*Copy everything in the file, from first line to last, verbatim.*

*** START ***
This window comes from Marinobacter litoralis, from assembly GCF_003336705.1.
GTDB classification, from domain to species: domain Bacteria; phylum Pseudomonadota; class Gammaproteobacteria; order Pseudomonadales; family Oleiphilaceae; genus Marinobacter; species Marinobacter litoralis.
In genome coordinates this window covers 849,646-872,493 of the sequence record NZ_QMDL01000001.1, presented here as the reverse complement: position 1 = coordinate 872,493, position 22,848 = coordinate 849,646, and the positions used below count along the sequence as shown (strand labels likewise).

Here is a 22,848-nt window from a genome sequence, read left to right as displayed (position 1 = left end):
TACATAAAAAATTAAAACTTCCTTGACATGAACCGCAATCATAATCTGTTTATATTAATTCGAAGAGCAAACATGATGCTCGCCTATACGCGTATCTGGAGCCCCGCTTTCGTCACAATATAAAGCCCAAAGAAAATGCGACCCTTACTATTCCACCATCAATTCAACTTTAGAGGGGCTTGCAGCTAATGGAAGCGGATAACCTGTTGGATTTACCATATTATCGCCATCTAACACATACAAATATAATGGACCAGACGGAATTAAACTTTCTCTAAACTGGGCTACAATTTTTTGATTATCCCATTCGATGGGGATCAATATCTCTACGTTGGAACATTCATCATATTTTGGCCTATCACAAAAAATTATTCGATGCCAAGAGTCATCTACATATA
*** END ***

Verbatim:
This window comes from Marinobacter litoralis, from assembly GCF_003336705.1.
GTDB classification, from domain to species: domain Bacteria; phylum Pseudomonadota; class Gammaproteobacteria; order Pseudomonadales; family Oleiphilaceae; genus Marinobacter; species Marinobacter litoralis.
In genome coordinates this window covers 849,646-872,493 of the sequence record NZ_QMDL01000001.1, presented here as the reverse complement: position 1 = coordinate 872,493, position 22,848 = coordinate 849,646, and the positions used below count along the sequence as shown (strand labels likewise).

Here is a 22,848-nt window from a genome sequence, read left to right as displayed (position 1 = left end):
TACATAAAAAATTAAAACTTCCTTGACATGAACCGCAATCATAATCTGTTTATATTAATTCGAAGAGCAAACATGATGCTCGCCTATACGCGTATCTGGAGCCCCGCTTTCGTCACAATATAAAGCCCAAAGAAAATGCGACCCTTACTATTCCACCATCAATTCAACTTTAGAGGGGCTTGCAGCTAATGGAAGCGGATAACCTGTTGGATTTACCATATTATCGCCATCTAACACATACAAATATAATGGACCAGACGGAATTAAACTTTCTCTAAACTGGGCTACAATTTTTTGATTATCCCATTCGATGGGGATCAATATCTCTACGTTGGAACATTCATCATATTTTGGCCTATCACAAAAAATTATTCGATGCCAAGAGTCATCTACATATA